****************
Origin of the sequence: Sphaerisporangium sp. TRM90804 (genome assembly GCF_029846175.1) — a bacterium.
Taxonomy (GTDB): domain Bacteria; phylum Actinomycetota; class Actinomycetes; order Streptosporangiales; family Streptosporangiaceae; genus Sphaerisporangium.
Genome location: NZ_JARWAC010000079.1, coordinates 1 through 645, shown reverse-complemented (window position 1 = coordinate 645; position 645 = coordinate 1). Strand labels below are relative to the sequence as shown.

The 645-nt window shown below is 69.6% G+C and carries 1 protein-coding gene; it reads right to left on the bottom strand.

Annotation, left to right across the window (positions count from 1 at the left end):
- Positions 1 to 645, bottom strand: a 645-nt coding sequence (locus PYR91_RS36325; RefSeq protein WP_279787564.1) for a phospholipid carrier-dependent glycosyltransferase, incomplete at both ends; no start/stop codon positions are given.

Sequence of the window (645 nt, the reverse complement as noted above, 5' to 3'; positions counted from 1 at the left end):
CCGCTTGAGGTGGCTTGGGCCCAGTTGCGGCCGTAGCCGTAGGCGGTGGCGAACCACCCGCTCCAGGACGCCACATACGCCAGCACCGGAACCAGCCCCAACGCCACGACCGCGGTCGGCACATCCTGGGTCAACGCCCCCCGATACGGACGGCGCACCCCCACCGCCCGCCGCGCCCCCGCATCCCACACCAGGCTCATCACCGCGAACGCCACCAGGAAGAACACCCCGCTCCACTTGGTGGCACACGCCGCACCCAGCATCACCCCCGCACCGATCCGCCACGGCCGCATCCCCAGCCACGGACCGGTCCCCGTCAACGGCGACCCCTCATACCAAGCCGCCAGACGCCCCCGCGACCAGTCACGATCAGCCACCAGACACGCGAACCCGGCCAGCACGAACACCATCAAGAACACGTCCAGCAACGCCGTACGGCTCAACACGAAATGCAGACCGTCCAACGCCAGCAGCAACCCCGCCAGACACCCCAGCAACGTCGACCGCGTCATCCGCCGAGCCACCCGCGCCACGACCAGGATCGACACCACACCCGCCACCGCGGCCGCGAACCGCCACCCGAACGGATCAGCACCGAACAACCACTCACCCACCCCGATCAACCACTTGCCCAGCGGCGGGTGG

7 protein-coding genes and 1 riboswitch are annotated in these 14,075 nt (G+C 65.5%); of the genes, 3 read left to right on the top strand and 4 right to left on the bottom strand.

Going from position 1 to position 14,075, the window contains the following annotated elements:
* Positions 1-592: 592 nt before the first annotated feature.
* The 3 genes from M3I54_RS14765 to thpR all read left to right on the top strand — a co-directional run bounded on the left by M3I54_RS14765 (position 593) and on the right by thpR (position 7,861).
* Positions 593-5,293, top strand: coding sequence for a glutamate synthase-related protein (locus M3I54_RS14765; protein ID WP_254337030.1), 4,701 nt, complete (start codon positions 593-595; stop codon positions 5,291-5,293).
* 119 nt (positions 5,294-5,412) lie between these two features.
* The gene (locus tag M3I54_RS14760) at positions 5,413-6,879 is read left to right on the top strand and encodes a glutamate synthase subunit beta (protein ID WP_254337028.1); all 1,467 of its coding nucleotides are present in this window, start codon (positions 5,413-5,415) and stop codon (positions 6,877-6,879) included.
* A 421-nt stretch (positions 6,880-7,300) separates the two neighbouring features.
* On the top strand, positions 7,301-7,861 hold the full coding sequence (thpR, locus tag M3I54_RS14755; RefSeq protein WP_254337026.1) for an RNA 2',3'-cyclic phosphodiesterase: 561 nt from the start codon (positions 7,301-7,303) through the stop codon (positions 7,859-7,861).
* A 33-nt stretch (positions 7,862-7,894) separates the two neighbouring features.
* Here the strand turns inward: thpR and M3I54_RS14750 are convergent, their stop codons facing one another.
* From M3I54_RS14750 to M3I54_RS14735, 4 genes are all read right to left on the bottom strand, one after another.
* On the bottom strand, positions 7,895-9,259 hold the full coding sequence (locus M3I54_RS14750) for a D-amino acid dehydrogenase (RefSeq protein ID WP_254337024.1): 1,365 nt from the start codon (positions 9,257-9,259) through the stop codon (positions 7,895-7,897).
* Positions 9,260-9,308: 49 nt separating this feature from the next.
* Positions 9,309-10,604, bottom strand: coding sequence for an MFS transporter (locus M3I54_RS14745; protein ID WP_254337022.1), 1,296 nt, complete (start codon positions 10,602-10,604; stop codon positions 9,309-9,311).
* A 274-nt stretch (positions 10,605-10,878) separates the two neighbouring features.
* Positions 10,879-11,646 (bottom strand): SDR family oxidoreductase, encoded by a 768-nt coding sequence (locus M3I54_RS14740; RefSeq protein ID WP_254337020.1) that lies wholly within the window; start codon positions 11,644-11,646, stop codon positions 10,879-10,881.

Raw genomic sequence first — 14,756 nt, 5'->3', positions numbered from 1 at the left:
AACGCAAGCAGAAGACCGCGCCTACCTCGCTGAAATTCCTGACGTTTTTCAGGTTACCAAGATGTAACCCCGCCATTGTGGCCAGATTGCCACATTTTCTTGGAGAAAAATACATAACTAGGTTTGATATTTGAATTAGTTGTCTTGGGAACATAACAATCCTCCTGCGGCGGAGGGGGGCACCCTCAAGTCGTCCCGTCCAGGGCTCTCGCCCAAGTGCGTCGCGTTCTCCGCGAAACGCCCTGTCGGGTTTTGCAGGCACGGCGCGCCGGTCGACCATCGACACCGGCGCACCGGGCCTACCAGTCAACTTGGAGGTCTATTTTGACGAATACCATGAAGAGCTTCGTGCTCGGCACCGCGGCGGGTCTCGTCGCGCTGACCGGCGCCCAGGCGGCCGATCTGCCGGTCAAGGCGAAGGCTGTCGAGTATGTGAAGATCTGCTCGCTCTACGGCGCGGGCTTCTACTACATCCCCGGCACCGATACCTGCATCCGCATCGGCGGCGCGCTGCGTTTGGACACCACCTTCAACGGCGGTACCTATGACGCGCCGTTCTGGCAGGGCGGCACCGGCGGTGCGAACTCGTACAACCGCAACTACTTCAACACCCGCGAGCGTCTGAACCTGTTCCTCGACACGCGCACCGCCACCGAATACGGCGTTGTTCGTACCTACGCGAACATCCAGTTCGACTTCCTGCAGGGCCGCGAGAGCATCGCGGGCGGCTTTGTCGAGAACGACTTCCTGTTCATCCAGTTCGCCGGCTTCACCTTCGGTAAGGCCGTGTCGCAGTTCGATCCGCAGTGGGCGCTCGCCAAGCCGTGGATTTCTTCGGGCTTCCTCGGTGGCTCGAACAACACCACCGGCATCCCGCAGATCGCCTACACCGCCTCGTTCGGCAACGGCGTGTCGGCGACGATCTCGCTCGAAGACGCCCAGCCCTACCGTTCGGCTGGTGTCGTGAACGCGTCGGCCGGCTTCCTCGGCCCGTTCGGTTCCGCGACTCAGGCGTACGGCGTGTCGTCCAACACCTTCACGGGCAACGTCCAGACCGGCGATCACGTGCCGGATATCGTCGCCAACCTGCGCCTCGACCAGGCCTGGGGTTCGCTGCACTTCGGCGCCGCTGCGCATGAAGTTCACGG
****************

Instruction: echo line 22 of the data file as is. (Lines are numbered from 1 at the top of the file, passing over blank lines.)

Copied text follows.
* Positions 9,260-9,308: 49 nt separating this feature from the next.